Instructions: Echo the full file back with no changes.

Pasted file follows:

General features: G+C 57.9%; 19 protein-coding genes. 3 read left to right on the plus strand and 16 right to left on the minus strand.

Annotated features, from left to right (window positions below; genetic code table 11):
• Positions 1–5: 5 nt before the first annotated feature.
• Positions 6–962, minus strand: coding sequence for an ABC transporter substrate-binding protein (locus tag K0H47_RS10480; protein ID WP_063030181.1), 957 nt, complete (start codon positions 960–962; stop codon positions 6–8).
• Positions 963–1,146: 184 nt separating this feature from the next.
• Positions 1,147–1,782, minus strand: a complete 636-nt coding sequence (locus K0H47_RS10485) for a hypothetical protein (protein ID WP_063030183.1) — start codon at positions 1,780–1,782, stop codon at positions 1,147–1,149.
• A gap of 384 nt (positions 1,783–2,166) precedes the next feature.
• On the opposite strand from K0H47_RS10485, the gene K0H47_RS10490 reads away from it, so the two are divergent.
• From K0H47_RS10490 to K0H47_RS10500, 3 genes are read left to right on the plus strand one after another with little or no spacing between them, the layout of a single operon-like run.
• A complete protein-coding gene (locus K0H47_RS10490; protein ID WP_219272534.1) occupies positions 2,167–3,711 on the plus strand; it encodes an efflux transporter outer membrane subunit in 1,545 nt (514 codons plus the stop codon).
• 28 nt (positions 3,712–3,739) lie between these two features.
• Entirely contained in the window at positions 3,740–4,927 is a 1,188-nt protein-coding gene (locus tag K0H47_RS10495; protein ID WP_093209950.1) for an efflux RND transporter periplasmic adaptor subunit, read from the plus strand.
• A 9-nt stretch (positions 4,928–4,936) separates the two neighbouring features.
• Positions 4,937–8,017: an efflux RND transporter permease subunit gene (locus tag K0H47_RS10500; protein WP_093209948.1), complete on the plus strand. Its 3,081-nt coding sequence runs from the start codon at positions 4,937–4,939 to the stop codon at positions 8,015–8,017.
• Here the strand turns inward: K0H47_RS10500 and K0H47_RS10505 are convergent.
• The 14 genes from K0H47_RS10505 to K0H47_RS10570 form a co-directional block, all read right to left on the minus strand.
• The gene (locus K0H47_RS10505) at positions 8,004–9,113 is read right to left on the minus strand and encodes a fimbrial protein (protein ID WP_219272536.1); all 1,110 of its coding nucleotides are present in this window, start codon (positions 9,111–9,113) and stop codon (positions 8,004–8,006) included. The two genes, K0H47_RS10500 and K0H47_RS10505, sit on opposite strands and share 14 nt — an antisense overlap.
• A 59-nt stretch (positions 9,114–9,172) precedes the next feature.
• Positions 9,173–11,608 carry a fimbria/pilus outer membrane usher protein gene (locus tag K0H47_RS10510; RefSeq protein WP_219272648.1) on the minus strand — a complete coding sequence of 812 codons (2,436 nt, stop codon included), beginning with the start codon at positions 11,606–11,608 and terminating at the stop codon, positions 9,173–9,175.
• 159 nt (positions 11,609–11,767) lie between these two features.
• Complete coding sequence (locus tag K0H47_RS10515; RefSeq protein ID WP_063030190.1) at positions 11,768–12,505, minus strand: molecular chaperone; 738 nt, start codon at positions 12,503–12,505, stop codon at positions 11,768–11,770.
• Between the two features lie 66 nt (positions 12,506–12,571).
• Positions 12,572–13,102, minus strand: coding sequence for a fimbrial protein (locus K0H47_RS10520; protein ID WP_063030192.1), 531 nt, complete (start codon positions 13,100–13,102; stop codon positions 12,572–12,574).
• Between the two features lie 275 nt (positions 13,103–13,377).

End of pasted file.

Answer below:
General features: G+C 57.9%; 19 protein-coding genes. 3 read left to right on the plus strand and 16 right to left on the minus strand.

Annotated features, from left to right (window positions below; genetic code table 11):
• Positions 1–5: 5 nt before the first annotated feature.
• Positions 6–962, minus strand: coding sequence for an ABC transporter substrate-binding protein (locus tag K0H47_RS10480; protein ID WP_063030181.1), 957 nt, complete (start codon positions 960–962; stop codon positions 6–8).
• Positions 963–1,146: 184 nt separating this feature from the next.
• Positions 1,147–1,782, minus strand: a complete 636-nt coding sequence (locus K0H47_RS10485) for a hypothetical protein (protein ID WP_063030183.1) — start codon at positions 1,780–1,782, stop codon at positions 1,147–1,149.
• A gap of 384 nt (positions 1,783–2,166) precedes the next feature.
• On the opposite strand from K0H47_RS10485, the gene K0H47_RS10490 reads away from it, so the two are divergent.
• From K0H47_RS10490 to K0H47_RS10500, 3 genes are read left to right on the plus strand one after another with little or no spacing between them, the layout of a single operon-like run.
• A complete protein-coding gene (locus K0H47_RS10490; protein ID WP_219272534.1) occupies positions 2,167–3,711 on the plus strand; it encodes an efflux transporter outer membrane subunit in 1,545 nt (514 codons plus the stop codon).
• 28 nt (positions 3,712–3,739) lie between these two features.
• Entirely contained in the window at positions 3,740–4,927 is a 1,188-nt protein-coding gene (locus tag K0H47_RS10495; protein ID WP_093209950.1) for an efflux RND transporter periplasmic adaptor subunit, read from the plus strand.
• A 9-nt stretch (positions 4,928–4,936) separates the two neighbouring features.
• Positions 4,937–8,017: an efflux RND transporter permease subunit gene (locus tag K0H47_RS10500; protein WP_093209948.1), complete on the plus strand. Its 3,081-nt coding sequence runs from the start codon at positions 4,937–4,939 to the stop codon at positions 8,015–8,017.
• Here the strand turns inward: K0H47_RS10500 and K0H47_RS10505 are convergent.
• The 14 genes from K0H47_RS10505 to K0H47_RS10570 form a co-directional block, all read right to left on the minus strand.
• The gene (locus K0H47_RS10505) at positions 8,004–9,113 is read right to left on the minus strand and encodes a fimbrial protein (protein ID WP_219272536.1); all 1,110 of its coding nucleotides are present in this window, start codon (positions 9,111–9,113) and stop codon (positions 8,004–8,006) included. The two genes, K0H47_RS10500 and K0H47_RS10505, sit on opposite strands and share 14 nt — an antisense overlap.
• A 59-nt stretch (positions 9,114–9,172) precedes the next feature.
• Positions 9,173–11,608 carry a fimbria/pilus outer membrane usher protein gene (locus tag K0H47_RS10510; RefSeq protein WP_219272648.1) on the minus strand — a complete coding sequence of 812 codons (2,436 nt, stop codon included), beginning with the start codon at positions 11,606–11,608 and terminating at the stop codon, positions 9,173–9,175.
• 159 nt (positions 11,609–11,767) lie between these two features.
• Complete coding sequence (locus tag K0H47_RS10515; RefSeq protein ID WP_063030190.1) at positions 11,768–12,505, minus strand: molecular chaperone; 738 nt, start codon at positions 12,503–12,505, stop codon at positions 11,768–11,770.
• Between the two features lie 66 nt (positions 12,506–12,571).
• Positions 12,572–13,102, minus strand: coding sequence for a fimbrial protein (locus K0H47_RS10520; protein ID WP_063030192.1), 531 nt, complete (start codon positions 13,100–13,102; stop codon positions 12,572–12,574).
• Between the two features lie 275 nt (positions 13,103–13,377).